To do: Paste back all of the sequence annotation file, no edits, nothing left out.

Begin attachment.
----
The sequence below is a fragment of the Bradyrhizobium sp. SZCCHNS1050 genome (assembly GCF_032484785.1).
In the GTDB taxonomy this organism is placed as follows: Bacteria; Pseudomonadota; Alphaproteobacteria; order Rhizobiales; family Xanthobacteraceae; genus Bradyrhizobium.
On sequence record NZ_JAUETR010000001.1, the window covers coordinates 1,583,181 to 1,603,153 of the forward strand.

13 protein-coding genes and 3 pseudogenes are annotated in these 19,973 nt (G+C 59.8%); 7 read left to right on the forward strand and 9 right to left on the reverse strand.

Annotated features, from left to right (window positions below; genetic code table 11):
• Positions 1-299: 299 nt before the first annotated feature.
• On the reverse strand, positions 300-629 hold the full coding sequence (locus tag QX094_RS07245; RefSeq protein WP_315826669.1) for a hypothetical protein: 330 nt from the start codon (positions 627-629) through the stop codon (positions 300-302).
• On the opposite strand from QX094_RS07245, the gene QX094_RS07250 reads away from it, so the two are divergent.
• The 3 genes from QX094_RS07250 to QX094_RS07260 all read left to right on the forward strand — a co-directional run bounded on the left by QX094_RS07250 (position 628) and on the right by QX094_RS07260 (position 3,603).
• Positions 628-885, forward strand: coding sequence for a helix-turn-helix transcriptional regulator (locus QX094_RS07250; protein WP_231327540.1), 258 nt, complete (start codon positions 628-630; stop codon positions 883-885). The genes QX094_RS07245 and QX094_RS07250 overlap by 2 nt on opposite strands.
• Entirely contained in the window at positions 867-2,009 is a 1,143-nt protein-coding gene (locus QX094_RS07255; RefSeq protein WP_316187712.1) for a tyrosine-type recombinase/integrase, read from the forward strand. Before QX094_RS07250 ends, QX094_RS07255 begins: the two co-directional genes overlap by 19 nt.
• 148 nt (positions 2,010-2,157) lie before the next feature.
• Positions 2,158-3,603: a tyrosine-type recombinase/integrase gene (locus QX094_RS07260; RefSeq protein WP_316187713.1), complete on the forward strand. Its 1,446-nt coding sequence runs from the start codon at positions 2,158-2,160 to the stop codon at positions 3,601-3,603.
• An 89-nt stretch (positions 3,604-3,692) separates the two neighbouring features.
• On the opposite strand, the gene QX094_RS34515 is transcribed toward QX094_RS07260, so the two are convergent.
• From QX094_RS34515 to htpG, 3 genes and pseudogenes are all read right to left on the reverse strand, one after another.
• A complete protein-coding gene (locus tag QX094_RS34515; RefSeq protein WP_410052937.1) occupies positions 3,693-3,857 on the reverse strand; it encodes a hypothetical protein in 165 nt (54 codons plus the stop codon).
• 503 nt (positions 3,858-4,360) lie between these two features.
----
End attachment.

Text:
The sequence below is a fragment of the Bradyrhizobium sp. SZCCHNS1050 genome (assembly GCF_032484785.1).
In the GTDB taxonomy this organism is placed as follows: Bacteria; Pseudomonadota; Alphaproteobacteria; order Rhizobiales; family Xanthobacteraceae; genus Bradyrhizobium.
On sequence record NZ_JAUETR010000001.1, the window covers coordinates 1,583,181 to 1,603,153 of the forward strand.

13 protein-coding genes and 3 pseudogenes are annotated in these 19,973 nt (G+C 59.8%); 7 read left to right on the forward strand and 9 right to left on the reverse strand.

Annotated features, from left to right (window positions below; genetic code table 11):
• Positions 1-299: 299 nt before the first annotated feature.
• On the reverse strand, positions 300-629 hold the full coding sequence (locus tag QX094_RS07245; RefSeq protein WP_315826669.1) for a hypothetical protein: 330 nt from the start codon (positions 627-629) through the stop codon (positions 300-302).
• On the opposite strand from QX094_RS07245, the gene QX094_RS07250 reads away from it, so the two are divergent.
• The 3 genes from QX094_RS07250 to QX094_RS07260 all read left to right on the forward strand — a co-directional run bounded on the left by QX094_RS07250 (position 628) and on the right by QX094_RS07260 (position 3,603).
• Positions 628-885, forward strand: coding sequence for a helix-turn-helix transcriptional regulator (locus QX094_RS07250; protein WP_231327540.1), 258 nt, complete (start codon positions 628-630; stop codon positions 883-885). The genes QX094_RS07245 and QX094_RS07250 overlap by 2 nt on opposite strands.
• Entirely contained in the window at positions 867-2,009 is a 1,143-nt protein-coding gene (locus QX094_RS07255; RefSeq protein WP_316187712.1) for a tyrosine-type recombinase/integrase, read from the forward strand. Before QX094_RS07250 ends, QX094_RS07255 begins: the two co-directional genes overlap by 19 nt.
• 148 nt (positions 2,010-2,157) lie before the next feature.
• Positions 2,158-3,603: a tyrosine-type recombinase/integrase gene (locus QX094_RS07260; RefSeq protein WP_316187713.1), complete on the forward strand. Its 1,446-nt coding sequence runs from the start codon at positions 2,158-2,160 to the stop codon at positions 3,601-3,603.
• An 89-nt stretch (positions 3,604-3,692) separates the two neighbouring features.
• On the opposite strand, the gene QX094_RS34515 is transcribed toward QX094_RS07260, so the two are convergent.
• From QX094_RS34515 to htpG, 3 genes and pseudogenes are all read right to left on the reverse strand, one after another.
• A complete protein-coding gene (locus tag QX094_RS34515; RefSeq protein WP_410052937.1) occupies positions 3,693-3,857 on the reverse strand; it encodes a hypothetical protein in 165 nt (54 codons plus the stop codon).
• 503 nt (positions 3,858-4,360) lie between these two features.